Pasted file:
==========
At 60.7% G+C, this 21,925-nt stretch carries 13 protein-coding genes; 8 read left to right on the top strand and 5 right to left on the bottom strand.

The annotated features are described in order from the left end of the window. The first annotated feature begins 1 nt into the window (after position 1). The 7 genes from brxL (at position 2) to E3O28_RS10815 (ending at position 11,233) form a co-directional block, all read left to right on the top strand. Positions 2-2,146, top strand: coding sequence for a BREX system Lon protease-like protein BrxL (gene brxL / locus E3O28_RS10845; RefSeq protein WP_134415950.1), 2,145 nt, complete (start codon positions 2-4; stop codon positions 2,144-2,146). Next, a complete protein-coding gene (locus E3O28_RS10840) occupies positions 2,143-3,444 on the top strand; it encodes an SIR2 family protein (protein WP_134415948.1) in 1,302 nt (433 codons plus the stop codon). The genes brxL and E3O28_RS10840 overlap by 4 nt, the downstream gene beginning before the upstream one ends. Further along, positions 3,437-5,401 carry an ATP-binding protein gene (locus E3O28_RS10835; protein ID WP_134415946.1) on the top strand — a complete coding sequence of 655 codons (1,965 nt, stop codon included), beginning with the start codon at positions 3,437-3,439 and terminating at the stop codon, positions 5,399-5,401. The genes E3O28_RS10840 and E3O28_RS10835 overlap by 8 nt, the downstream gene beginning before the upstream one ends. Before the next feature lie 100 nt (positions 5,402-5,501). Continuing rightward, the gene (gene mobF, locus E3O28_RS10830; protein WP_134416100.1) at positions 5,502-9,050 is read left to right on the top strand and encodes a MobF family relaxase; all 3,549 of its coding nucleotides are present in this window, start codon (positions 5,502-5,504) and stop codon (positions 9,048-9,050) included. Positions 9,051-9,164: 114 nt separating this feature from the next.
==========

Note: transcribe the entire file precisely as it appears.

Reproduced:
At 60.7% G+C, this 21,925-nt stretch carries 13 protein-coding genes; 8 read left to right on the top strand and 5 right to left on the bottom strand.

The annotated features are described in order from the left end of the window. The first annotated feature begins 1 nt into the window (after position 1). The 7 genes from brxL (at position 2) to E3O28_RS10815 (ending at position 11,233) form a co-directional block, all read left to right on the top strand. Positions 2-2,146, top strand: coding sequence for a BREX system Lon protease-like protein BrxL (gene brxL / locus E3O28_RS10845; RefSeq protein WP_134415950.1), 2,145 nt, complete (start codon positions 2-4; stop codon positions 2,144-2,146). Next, a complete protein-coding gene (locus E3O28_RS10840) occupies positions 2,143-3,444 on the top strand; it encodes an SIR2 family protein (protein WP_134415948.1) in 1,302 nt (433 codons plus the stop codon). The genes brxL and E3O28_RS10840 overlap by 4 nt, the downstream gene beginning before the upstream one ends. Further along, positions 3,437-5,401 carry an ATP-binding protein gene (locus E3O28_RS10835; protein ID WP_134415946.1) on the top strand — a complete coding sequence of 655 codons (1,965 nt, stop codon included), beginning with the start codon at positions 3,437-3,439 and terminating at the stop codon, positions 5,399-5,401. The genes E3O28_RS10840 and E3O28_RS10835 overlap by 8 nt, the downstream gene beginning before the upstream one ends. Before the next feature lie 100 nt (positions 5,402-5,501). Continuing rightward, the gene (gene mobF, locus E3O28_RS10830; protein WP_134416100.1) at positions 5,502-9,050 is read left to right on the top strand and encodes a MobF family relaxase; all 3,549 of its coding nucleotides are present in this window, start codon (positions 5,502-5,504) and stop codon (positions 9,048-9,050) included. Positions 9,051-9,164: 114 nt separating this feature from the next.